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Front Yard Landscaping Ideas Pictures

By on November 2, 2015 in Home Maintainence & Remodeling

Your home’s entrances should provide easy access to and from your yard. First impressions count for a lot, so aesthetic appeal surrounding your entryways is important. It is easiest to begin with the highest traffic access area: how you will reach your home from your driveway. Next, assess the paths and walkways to and from all access areas of your home. Plantings surrounding these areas should guide visitors’ eye towards your entry/exit points. If you use a side entrance as often, or more often, than your front door, focus attention here as well.

Shrubs, colorful bloom, walkways, border and foundation beds, and lighting may be used. If planting for height, build up towards your house; that is to say, start lower on the periphery and gradually increase the height of your plants as they approach the house to direct attention to the entrance. A note of caution is that garden beds bordering a walkway or path can distract attention from your entrance; the best way I can explain it is to think of the beginning of your walkway as a starting point leading your entry as a vector opening directing you towards your door. Your entryway should be inviting as well as safe. Depending on your neighborhood, good lighting and moderate visibility ensure safety at night when walking from your garage or driveway into your home. If you have a foyer, mudroom, laundry room, summer kitchen, or utility room that abuts your front or rear entry, plan for ease on the eyes as well as functional traffic flow.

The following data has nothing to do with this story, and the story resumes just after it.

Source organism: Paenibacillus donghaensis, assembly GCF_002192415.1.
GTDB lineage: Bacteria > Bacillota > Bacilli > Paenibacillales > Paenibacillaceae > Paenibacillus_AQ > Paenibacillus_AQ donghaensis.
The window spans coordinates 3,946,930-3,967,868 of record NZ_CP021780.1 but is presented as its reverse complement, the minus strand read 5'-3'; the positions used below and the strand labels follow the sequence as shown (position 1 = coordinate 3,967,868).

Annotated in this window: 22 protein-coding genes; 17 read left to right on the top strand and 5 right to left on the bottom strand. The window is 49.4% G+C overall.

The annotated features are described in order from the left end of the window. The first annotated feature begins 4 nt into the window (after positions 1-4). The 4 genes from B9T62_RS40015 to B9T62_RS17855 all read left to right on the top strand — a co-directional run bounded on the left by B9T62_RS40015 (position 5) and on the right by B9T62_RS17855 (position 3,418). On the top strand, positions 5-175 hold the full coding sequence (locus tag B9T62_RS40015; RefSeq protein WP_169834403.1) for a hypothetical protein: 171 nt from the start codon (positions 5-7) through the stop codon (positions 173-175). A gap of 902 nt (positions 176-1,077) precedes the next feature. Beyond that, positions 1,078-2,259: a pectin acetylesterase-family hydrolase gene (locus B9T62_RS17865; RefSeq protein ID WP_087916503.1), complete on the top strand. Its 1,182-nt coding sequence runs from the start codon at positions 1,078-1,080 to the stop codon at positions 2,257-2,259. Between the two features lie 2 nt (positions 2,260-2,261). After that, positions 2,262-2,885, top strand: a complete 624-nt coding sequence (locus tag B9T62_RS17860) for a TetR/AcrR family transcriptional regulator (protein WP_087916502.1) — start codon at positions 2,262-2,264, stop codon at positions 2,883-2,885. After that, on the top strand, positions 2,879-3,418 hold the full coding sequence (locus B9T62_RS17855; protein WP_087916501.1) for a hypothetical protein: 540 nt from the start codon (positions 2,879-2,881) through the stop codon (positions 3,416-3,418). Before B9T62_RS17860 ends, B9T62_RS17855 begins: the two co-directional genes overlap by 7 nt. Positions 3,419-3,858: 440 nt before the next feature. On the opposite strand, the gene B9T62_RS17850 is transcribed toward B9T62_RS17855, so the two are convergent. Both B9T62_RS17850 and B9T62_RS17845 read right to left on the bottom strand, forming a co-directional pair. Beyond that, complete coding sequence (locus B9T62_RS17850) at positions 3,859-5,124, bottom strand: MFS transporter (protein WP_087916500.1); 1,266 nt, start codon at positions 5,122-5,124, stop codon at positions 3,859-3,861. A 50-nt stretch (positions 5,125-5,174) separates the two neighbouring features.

How do you guide traffic to and through your access areas? Walkways, privacy hedges, shrubs, border gardens, edging, fencing, trellises, screens, and railings are options. You can use planters to highlight entryways to certain areas. Screens, hedges, raised beds, and fencing can also be used to mask areas that are more utility-based from view. Keep in mind your desired time frame when designating areas and boundaries. When utilizing plantings to define access areas, space them with their mature size in mind. As your access areas will usually lead to or near your home, plantings need to be placed far enough from your foundation to allow for maintenance of both home and garden. Plants should be spaced far enough from your house and outbuildings so that you will be able to tend to them once they have reached full size. Shrubs and hedges given time to grow provide a natural boundary and screen, although fencing offers immediacy once installed.


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